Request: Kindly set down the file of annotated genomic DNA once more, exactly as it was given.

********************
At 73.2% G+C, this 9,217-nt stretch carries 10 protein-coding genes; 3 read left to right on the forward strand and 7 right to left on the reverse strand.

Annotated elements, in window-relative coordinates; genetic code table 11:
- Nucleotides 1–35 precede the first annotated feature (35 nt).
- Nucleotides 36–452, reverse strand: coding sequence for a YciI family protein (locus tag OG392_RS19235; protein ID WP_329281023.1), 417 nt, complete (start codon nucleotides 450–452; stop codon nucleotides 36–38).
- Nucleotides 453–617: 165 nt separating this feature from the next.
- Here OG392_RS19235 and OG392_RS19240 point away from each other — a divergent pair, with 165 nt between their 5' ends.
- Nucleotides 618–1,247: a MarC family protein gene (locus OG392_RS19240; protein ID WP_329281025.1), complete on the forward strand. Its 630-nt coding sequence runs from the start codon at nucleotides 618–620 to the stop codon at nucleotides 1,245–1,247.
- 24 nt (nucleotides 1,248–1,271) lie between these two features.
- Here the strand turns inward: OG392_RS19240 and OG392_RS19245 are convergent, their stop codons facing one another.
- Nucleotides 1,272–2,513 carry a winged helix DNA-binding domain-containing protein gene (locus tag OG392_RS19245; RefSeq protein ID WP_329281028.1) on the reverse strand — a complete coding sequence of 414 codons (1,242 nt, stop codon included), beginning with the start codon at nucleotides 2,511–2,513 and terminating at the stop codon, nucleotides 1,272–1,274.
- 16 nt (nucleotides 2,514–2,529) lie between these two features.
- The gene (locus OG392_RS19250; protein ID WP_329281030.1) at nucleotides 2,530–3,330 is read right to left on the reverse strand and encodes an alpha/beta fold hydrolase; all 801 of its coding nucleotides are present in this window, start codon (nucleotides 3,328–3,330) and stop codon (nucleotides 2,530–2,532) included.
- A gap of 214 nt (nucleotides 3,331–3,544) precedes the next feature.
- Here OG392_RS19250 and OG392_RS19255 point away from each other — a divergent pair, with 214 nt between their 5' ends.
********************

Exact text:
At 73.2% G+C, this 9,217-nt stretch carries 10 protein-coding genes; 3 read left to right on the forward strand and 7 right to left on the reverse strand.

Annotated elements, in window-relative coordinates; genetic code table 11:
- Nucleotides 1–35 precede the first annotated feature (35 nt).
- Nucleotides 36–452, reverse strand: coding sequence for a YciI family protein (locus tag OG392_RS19235; protein ID WP_329281023.1), 417 nt, complete (start codon nucleotides 450–452; stop codon nucleotides 36–38).
- Nucleotides 453–617: 165 nt separating this feature from the next.
- Here OG392_RS19235 and OG392_RS19240 point away from each other — a divergent pair, with 165 nt between their 5' ends.
- Nucleotides 618–1,247: a MarC family protein gene (locus OG392_RS19240; protein ID WP_329281025.1), complete on the forward strand. Its 630-nt coding sequence runs from the start codon at nucleotides 618–620 to the stop codon at nucleotides 1,245–1,247.
- 24 nt (nucleotides 1,248–1,271) lie between these two features.
- Here the strand turns inward: OG392_RS19240 and OG392_RS19245 are convergent, their stop codons facing one another.
- Nucleotides 1,272–2,513 carry a winged helix DNA-binding domain-containing protein gene (locus tag OG392_RS19245; RefSeq protein ID WP_329281028.1) on the reverse strand — a complete coding sequence of 414 codons (1,242 nt, stop codon included), beginning with the start codon at nucleotides 2,511–2,513 and terminating at the stop codon, nucleotides 1,272–1,274.
- 16 nt (nucleotides 2,514–2,529) lie between these two features.
- The gene (locus OG392_RS19250; protein ID WP_329281030.1) at nucleotides 2,530–3,330 is read right to left on the reverse strand and encodes an alpha/beta fold hydrolase; all 801 of its coding nucleotides are present in this window, start codon (nucleotides 3,328–3,330) and stop codon (nucleotides 2,530–2,532) included.
- A gap of 214 nt (nucleotides 3,331–3,544) precedes the next feature.
- Here OG392_RS19250 and OG392_RS19255 point away from each other — a divergent pair, with 214 nt between their 5' ends.